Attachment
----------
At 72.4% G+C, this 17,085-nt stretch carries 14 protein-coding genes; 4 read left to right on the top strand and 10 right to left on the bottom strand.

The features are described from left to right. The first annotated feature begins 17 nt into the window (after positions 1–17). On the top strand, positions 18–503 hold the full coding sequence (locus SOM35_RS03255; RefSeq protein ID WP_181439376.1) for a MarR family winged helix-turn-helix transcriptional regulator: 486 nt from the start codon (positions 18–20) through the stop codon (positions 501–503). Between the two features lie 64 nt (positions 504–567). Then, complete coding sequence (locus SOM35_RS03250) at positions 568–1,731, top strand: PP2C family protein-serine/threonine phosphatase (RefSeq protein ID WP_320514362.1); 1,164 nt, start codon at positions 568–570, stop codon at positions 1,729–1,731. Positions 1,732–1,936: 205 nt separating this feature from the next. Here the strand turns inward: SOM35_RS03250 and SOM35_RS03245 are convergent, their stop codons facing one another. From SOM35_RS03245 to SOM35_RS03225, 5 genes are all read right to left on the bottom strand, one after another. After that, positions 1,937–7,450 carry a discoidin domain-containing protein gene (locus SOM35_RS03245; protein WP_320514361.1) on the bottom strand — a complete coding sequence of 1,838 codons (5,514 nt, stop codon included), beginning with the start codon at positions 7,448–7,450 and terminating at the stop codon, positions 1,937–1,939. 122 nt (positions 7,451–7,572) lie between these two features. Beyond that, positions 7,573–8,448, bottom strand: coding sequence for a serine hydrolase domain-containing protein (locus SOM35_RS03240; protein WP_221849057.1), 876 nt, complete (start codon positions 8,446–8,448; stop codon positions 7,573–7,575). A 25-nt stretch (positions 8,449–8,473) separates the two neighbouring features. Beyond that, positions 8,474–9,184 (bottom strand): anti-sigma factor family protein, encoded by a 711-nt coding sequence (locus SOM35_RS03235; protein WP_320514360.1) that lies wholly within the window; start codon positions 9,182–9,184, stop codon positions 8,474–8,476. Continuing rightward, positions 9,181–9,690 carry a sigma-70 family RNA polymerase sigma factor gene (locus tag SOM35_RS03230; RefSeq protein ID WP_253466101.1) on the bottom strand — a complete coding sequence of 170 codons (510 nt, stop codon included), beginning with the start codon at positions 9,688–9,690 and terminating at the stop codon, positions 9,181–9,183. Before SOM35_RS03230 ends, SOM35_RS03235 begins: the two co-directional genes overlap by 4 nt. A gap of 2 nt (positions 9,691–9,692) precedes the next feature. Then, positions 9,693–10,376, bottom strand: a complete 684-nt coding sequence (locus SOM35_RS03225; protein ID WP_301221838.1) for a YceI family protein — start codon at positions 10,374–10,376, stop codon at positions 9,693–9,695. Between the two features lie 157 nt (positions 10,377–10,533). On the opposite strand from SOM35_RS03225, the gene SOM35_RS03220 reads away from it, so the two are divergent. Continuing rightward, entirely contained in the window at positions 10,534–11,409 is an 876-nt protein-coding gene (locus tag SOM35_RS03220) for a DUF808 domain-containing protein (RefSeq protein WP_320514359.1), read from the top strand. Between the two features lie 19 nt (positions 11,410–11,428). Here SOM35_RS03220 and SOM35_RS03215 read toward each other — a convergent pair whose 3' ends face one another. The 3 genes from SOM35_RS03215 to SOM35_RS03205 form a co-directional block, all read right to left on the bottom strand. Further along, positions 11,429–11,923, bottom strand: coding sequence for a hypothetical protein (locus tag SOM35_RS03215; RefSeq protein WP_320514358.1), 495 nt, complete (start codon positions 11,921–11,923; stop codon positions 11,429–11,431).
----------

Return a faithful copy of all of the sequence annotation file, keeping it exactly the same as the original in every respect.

At 72.4% G+C, this 17,085-nt stretch carries 14 protein-coding genes; 4 read left to right on the top strand and 10 right to left on the bottom strand.

The features are described from left to right. The first annotated feature begins 17 nt into the window (after positions 1–17). On the top strand, positions 18–503 hold the full coding sequence (locus SOM35_RS03255; RefSeq protein ID WP_181439376.1) for a MarR family winged helix-turn-helix transcriptional regulator: 486 nt from the start codon (positions 18–20) through the stop codon (positions 501–503). Between the two features lie 64 nt (positions 504–567). Then, complete coding sequence (locus SOM35_RS03250) at positions 568–1,731, top strand: PP2C family protein-serine/threonine phosphatase (RefSeq protein ID WP_320514362.1); 1,164 nt, start codon at positions 568–570, stop codon at positions 1,729–1,731. Positions 1,732–1,936: 205 nt separating this feature from the next. Here the strand turns inward: SOM35_RS03250 and SOM35_RS03245 are convergent, their stop codons facing one another. From SOM35_RS03245 to SOM35_RS03225, 5 genes are all read right to left on the bottom strand, one after another. After that, positions 1,937–7,450 carry a discoidin domain-containing protein gene (locus SOM35_RS03245; protein WP_320514361.1) on the bottom strand — a complete coding sequence of 1,838 codons (5,514 nt, stop codon included), beginning with the start codon at positions 7,448–7,450 and terminating at the stop codon, positions 1,937–1,939. 122 nt (positions 7,451–7,572) lie between these two features. Beyond that, positions 7,573–8,448, bottom strand: coding sequence for a serine hydrolase domain-containing protein (locus SOM35_RS03240; protein WP_221849057.1), 876 nt, complete (start codon positions 8,446–8,448; stop codon positions 7,573–7,575). A 25-nt stretch (positions 8,449–8,473) separates the two neighbouring features. Beyond that, positions 8,474–9,184 (bottom strand): anti-sigma factor family protein, encoded by a 711-nt coding sequence (locus SOM35_RS03235; protein WP_320514360.1) that lies wholly within the window; start codon positions 9,182–9,184, stop codon positions 8,474–8,476. Continuing rightward, positions 9,181–9,690 carry a sigma-70 family RNA polymerase sigma factor gene (locus tag SOM35_RS03230; RefSeq protein ID WP_253466101.1) on the bottom strand — a complete coding sequence of 170 codons (510 nt, stop codon included), beginning with the start codon at positions 9,688–9,690 and terminating at the stop codon, positions 9,181–9,183. Before SOM35_RS03230 ends, SOM35_RS03235 begins: the two co-directional genes overlap by 4 nt. A gap of 2 nt (positions 9,691–9,692) precedes the next feature. Then, positions 9,693–10,376, bottom strand: a complete 684-nt coding sequence (locus SOM35_RS03225; protein ID WP_301221838.1) for a YceI family protein — start codon at positions 10,374–10,376, stop codon at positions 9,693–9,695. Between the two features lie 157 nt (positions 10,377–10,533). On the opposite strand from SOM35_RS03225, the gene SOM35_RS03220 reads away from it, so the two are divergent. Continuing rightward, entirely contained in the window at positions 10,534–11,409 is an 876-nt protein-coding gene (locus tag SOM35_RS03220) for a DUF808 domain-containing protein (RefSeq protein WP_320514359.1), read from the top strand. Between the two features lie 19 nt (positions 11,410–11,428). Here SOM35_RS03220 and SOM35_RS03215 read toward each other — a convergent pair whose 3' ends face one another. The 3 genes from SOM35_RS03215 to SOM35_RS03205 form a co-directional block, all read right to left on the bottom strand. Further along, positions 11,429–11,923, bottom strand: coding sequence for a hypothetical protein (locus tag SOM35_RS03215; RefSeq protein WP_320514358.1), 495 nt, complete (start codon positions 11,921–11,923; stop codon positions 11,429–11,431).